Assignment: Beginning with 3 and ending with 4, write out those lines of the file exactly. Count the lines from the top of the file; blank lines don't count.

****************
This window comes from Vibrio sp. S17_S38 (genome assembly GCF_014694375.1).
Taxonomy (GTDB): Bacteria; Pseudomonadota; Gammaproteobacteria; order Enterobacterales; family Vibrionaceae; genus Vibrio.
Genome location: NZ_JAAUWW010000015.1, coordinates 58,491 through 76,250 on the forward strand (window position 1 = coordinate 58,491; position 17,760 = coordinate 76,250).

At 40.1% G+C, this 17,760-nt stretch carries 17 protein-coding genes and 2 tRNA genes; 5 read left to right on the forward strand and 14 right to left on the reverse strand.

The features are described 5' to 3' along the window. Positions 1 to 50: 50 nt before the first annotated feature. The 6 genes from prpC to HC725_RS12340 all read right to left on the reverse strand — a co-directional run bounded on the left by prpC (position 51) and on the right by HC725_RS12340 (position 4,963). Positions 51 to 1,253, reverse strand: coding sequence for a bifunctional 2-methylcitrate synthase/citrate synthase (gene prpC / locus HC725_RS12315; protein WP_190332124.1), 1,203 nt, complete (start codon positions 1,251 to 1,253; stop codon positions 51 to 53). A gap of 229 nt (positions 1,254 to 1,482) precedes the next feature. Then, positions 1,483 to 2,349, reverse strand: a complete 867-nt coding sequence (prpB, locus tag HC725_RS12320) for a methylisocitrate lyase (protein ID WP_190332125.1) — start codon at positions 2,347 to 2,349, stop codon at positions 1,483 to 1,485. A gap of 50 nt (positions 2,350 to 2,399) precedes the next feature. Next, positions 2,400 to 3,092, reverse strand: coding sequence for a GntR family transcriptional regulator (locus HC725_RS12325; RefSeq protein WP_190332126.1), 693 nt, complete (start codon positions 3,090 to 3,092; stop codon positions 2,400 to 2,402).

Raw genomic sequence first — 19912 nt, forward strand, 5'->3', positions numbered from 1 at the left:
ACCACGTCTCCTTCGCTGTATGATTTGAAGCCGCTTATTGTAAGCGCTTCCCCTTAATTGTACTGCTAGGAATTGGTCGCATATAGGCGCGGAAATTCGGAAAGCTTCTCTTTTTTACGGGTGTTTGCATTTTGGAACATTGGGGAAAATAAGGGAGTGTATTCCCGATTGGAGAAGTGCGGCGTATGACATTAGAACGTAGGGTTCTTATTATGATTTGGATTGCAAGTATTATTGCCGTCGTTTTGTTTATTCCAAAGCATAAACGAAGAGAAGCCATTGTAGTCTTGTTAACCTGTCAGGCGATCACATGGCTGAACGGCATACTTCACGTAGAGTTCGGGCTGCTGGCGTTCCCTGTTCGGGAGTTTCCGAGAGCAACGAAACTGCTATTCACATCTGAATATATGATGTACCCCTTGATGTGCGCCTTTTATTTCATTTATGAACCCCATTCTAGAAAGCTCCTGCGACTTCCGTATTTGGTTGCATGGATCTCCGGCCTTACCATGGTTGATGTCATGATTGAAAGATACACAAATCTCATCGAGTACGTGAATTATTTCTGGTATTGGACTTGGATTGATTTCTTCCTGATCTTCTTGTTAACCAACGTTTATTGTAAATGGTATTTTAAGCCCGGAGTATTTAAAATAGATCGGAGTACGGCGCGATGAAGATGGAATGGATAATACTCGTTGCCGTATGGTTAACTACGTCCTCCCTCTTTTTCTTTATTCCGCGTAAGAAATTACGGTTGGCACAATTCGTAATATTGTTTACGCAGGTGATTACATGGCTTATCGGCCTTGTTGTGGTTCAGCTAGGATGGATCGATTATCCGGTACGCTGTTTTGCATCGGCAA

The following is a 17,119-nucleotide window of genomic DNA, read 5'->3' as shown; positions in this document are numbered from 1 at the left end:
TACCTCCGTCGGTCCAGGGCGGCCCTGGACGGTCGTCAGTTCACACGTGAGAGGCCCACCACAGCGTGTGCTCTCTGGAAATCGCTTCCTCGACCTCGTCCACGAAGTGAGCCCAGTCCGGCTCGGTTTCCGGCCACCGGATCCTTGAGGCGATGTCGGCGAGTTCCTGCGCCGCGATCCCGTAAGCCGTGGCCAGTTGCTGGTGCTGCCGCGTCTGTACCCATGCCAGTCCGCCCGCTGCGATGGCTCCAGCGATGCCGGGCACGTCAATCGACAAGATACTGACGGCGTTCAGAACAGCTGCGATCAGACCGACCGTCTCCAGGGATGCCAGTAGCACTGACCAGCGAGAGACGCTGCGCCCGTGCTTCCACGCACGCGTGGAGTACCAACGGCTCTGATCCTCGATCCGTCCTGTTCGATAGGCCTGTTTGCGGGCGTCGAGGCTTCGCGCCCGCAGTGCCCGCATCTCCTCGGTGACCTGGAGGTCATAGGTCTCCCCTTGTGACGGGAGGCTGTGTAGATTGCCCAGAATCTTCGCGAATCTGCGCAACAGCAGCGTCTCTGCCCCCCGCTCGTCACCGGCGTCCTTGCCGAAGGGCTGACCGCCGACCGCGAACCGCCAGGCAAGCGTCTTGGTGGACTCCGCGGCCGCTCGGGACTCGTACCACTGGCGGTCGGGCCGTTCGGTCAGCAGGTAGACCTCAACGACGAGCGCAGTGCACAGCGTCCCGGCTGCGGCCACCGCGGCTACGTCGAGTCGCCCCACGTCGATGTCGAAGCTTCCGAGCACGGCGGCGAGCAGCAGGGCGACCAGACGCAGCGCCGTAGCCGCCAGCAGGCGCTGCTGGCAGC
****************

Genome location: NZ_JAAUWW010000015.1, coordinates 58,491 through 76,250 on the forward strand (window position 1 = coordinate 58,491; position 17,760 = coordinate 76,250).

At 40.1% G+C, this 17,760-nt stretch carries 17 protein-coding genes and 2 tRNA genes; 5 read left to right on the forward strand and 14 right to left on the reverse strand.